Brutal 'God of War III' is all the rage
Lou Kesten, AP Writer
Kratos is one angry guy. Once a Spartan warrior, he was tricked into killing his own family by the god of war, Ares. Since then, he's been on a mission of vengeance against not just Ares, but the entire pantheon of Greek gods.
Ares got his comeuppance in 2005's God of War, with Kratos assuming his title. But the bruiser never got along with the big cheese, Zeus, who bounced him down to Hades in 2007's sequel. Zeus, we learned, was Kratos' father - and in God of War III (Sony, for the PlayStation 3, US$59.99), Kratos is determined to make Daddy pay.
Before tackling the king, Kratos has to take out lesser deities like Poseidon, Helios and Hermes, not to mention his half-brother Hercules. There's also a bestiary full of fantastic monsters like centaurs, gorgons and Minotaurs, some of whom (like the three-headed dog Cerberus) will give Kratos a ride once he's beaten them silly.
God of War III begins with a spectacular set piece. Kratos is climbing Mount Olympus on the back of Gaia, the mother of the Titans, when they're attacked by Poseidon. The warrior is dwarfed by both Titan and deity, and he has to scramble across Gaia's body to get to Poseidon's weak points. The perspective shifts nimbly between tiny Kratos and massive Poseidon, managing to be awesome without being overwhelming.
The opening battle redefines 'epic', at least as far as video games are concerned, and nothing else in God of War III quite surpasses it. There is plenty of the blood-drenched combat this franchise is known for, with every severed limb and gouged-out eyeball presented in gory detail. There's even some morbid comedy: For example, once Kratos has disconnected sun god Helios' head, he can use it for a lantern.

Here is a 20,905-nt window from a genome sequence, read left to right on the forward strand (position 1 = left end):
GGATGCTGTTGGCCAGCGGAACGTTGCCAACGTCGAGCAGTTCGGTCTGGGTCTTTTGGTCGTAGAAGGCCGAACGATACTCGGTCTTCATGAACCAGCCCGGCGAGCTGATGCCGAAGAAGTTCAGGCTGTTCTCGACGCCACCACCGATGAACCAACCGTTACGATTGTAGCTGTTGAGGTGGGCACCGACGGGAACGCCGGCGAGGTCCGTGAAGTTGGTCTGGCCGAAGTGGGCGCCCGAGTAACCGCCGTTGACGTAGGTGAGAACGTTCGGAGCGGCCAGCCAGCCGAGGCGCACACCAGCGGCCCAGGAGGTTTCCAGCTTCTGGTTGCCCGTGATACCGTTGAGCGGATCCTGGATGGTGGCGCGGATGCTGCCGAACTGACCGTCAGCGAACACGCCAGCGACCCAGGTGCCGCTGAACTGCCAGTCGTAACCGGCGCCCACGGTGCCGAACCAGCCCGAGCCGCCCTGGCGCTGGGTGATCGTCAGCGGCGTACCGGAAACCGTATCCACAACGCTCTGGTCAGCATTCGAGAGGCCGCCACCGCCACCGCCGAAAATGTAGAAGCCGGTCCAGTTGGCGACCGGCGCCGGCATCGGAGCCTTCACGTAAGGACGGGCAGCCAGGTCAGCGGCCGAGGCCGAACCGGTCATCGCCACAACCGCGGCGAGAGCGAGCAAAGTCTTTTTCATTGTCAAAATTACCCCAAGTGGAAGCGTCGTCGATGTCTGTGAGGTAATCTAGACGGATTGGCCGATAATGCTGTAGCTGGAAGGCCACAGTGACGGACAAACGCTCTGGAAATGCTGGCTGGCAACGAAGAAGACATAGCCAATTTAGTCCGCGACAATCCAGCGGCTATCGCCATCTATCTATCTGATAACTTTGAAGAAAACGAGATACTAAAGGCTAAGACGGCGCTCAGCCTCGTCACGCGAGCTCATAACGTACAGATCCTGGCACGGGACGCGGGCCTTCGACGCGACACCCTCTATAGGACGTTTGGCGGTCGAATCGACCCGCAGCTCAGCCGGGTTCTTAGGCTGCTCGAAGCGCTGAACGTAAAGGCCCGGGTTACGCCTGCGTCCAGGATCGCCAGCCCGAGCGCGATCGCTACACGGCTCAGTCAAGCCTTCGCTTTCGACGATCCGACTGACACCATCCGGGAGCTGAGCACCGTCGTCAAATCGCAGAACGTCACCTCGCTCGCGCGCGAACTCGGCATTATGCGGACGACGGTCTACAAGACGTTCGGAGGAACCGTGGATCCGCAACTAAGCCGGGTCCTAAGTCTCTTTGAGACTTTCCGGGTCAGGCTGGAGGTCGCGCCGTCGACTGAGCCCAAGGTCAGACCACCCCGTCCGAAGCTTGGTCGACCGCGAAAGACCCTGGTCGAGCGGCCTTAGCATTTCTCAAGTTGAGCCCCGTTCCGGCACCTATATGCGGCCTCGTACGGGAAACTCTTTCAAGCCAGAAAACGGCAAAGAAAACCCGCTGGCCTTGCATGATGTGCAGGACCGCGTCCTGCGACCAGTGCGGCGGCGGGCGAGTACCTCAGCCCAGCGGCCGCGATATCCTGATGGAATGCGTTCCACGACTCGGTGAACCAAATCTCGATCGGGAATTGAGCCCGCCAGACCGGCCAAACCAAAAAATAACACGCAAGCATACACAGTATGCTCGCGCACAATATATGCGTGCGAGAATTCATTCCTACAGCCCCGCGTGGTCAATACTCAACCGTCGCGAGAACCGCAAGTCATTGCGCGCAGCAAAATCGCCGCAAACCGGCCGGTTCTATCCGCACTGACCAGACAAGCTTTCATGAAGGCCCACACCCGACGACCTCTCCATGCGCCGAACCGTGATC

Kratos does encounter some puzzles, especially after stumbling into Daedalus' labyrinth late in the game, but none are particularly demanding. And the journey, from the heights of Olympus to the depths of Hades and back, is stubbornly linear; I would have liked the freedom to explore the spectacular settings more.
Indeed, what's most dissatisfying about God of War III is its insistence that you do exactly what its designers want you to do; you can't even adjust the camera angles. Sure, you can switch among four different weapons, but three of them feel almost identical. Visually, this is a dazzling showcase for the PS3, but the core gameplay hasn't evolved since the first chapter.
Your enjoyment of God of War III is likely to depend on whether you really want to spend 12 hours or so with its surly protagonist. His single-minded focus on bloody vengeance is wearying; when he did take a break, for an extremely awkward sex scene with Aphrodite, I found myself hoping he would then take a nap for a while.
At the end, the developers at Sony's Santa Monica, California, studio try to soften Kratos a little, but at heart he's just a big dumb jerk. I've enjoyed his adventures over the last decade, but I won't be sad if I never see him again.